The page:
Since the majority of the bay areas we float tube are (usually) no deeper than 20-22' at most (and I'm usually trying to fish ledges and drop offs in the 12-15' range) I rarely have more than say 15' of sinking line out. Add the Fireline leader and then the length of fluorocarbon and I'm probably into the water with about 22' or so at most.
     
  13. ThatOneGuy

    ThatOneGuy Member

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    Thanks! I'll keep that in mind and will likely invest in a second rod for the salt. I currently have an 8wt rod, would you recommend getting a lighter/heavier rod as the secondary or is having a pair of similar weight rods OK especially if the goal is to have a sink/float set up easily accessible?
     
  14. ThatOneGuy

    ThatOneGuy Member

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    Thanks for the advice on that, just the information I needed. Still new to fishing the bay and saltwater, been searching the forum for advice but you just saved me some time (and money) as the bay is going to be my primary target. Appreciate the line tips!
     
  15. Creek

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    Not sure where to steer you.. but I know I'd ask Craig Smith. he's a local legend, and he chimes in routinely on these matters. I trust him, Rick Vorst and Richard Cullip (my mentor) 100%. Rick and Craig can be found at Strouds Fly Shop. Rick owns the joint and Craig helps him out on his days off.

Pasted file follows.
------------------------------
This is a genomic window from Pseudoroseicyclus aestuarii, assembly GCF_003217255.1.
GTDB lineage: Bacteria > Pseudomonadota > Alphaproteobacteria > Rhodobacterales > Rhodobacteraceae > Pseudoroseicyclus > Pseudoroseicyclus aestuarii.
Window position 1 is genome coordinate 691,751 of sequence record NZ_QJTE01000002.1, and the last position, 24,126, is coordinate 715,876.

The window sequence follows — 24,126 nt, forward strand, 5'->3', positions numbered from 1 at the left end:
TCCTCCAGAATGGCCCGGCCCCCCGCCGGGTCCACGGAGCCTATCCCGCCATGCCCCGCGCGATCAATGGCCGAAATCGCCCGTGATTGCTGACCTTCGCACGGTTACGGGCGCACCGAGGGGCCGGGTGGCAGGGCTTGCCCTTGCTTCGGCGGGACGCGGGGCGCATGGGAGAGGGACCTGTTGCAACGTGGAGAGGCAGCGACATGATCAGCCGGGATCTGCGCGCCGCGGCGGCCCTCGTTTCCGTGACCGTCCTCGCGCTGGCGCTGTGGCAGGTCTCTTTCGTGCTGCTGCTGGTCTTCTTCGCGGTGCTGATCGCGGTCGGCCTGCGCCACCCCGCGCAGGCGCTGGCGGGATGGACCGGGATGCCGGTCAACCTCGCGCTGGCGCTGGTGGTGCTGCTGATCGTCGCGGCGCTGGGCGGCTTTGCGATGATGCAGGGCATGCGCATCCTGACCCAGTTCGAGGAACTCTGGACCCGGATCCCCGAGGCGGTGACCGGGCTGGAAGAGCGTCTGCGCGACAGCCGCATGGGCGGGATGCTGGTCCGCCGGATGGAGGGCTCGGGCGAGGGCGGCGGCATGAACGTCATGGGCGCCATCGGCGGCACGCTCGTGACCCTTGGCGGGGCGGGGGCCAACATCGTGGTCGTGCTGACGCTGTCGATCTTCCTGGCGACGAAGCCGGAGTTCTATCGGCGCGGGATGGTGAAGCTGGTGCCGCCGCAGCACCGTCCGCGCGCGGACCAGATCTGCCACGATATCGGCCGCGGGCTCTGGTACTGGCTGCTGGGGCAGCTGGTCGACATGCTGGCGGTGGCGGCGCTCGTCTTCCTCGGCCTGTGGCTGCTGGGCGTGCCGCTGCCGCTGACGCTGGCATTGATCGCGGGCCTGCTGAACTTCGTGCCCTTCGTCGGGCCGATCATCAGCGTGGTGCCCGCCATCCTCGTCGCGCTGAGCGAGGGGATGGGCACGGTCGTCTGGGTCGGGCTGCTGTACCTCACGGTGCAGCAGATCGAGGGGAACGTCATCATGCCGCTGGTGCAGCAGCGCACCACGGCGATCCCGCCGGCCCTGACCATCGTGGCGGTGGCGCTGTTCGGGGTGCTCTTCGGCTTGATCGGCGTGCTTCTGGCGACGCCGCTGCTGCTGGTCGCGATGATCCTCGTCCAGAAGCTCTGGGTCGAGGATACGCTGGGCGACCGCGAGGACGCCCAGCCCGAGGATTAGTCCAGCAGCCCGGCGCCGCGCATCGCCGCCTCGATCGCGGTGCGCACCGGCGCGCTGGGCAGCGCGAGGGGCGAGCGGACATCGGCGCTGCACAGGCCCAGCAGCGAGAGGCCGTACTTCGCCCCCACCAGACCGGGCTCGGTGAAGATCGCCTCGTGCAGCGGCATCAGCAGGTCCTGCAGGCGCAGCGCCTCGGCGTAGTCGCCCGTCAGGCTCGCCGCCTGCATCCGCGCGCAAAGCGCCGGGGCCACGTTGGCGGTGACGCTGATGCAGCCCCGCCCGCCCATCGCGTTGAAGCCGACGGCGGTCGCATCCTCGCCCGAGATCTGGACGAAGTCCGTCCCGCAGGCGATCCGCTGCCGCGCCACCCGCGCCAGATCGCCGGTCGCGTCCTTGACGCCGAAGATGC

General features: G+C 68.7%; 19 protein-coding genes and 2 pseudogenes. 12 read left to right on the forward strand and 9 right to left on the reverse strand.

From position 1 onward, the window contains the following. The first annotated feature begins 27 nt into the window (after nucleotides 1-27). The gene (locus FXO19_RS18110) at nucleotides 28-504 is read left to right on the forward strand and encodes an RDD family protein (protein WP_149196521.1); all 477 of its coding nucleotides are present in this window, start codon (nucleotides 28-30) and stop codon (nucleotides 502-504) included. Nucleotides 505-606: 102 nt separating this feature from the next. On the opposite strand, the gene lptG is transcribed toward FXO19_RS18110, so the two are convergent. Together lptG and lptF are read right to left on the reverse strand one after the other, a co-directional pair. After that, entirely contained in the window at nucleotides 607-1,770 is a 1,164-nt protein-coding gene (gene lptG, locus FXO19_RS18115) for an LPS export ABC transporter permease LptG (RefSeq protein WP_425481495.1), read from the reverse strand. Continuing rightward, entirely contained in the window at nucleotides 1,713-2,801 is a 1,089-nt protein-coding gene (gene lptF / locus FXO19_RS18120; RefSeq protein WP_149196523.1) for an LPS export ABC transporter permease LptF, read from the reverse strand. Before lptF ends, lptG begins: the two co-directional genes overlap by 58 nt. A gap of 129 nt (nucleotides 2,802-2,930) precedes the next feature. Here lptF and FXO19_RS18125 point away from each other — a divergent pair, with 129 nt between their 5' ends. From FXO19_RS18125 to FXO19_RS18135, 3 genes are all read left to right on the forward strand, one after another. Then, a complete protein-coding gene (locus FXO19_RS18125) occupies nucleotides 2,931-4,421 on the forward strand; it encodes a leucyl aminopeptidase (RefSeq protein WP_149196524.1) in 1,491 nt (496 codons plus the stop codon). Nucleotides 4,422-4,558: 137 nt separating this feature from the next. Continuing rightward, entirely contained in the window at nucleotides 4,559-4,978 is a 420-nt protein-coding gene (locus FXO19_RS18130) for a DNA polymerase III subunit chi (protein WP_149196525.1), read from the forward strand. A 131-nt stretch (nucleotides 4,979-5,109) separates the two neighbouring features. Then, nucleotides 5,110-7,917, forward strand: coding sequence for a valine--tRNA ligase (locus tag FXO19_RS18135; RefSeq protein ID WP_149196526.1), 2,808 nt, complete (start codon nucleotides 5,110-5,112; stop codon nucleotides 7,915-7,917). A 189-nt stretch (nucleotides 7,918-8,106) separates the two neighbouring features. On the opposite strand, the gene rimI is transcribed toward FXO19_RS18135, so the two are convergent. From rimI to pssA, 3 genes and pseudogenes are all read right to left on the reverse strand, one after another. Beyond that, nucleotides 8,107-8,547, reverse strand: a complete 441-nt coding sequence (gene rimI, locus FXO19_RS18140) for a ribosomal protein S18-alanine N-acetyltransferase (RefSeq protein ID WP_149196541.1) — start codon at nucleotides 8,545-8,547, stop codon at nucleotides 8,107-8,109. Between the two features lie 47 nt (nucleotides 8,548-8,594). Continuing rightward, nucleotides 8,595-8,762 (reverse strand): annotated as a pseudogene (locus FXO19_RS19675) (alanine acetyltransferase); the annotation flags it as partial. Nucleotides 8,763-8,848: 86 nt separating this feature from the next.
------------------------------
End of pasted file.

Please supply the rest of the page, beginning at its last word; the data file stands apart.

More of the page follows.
My own personal preference is to throw either a 5wt of 6wt. I have a couple of both. And I'm pretty sure if you took a poll, the overwhelming majority of guys fly fishing the bays are going to be using 5's or 6's. Some use 7's, but an 8 might be starting to over-gun it.

    I only know of a couple guys that take along one sink rod and one float rod. My mentor does that - but he only does it when he fishes J St Marina. The last several acres of saltwater down there is most often 4' deep or less - which means the water is warmer - which is good for their target, Bonefish.
     
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  16. Double Minor

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    I got a deal on a 6wt rod from Creek and it is a very similar set up to his mentioned above. I also bring along an 8wt rod with a WFF line. I fish the same 8wt setup for freshwater bass. With the 6wt, my leader is no more than 6' of 8 - 12 floro. With the 8wt, my leader is always over 8' of 8-12 floro. By no means am I an expert, just a jerk tossing out a line and waiting for a jerk on the other end.
     
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  17. Werfless

    Werfless The Coach ..RIP my friends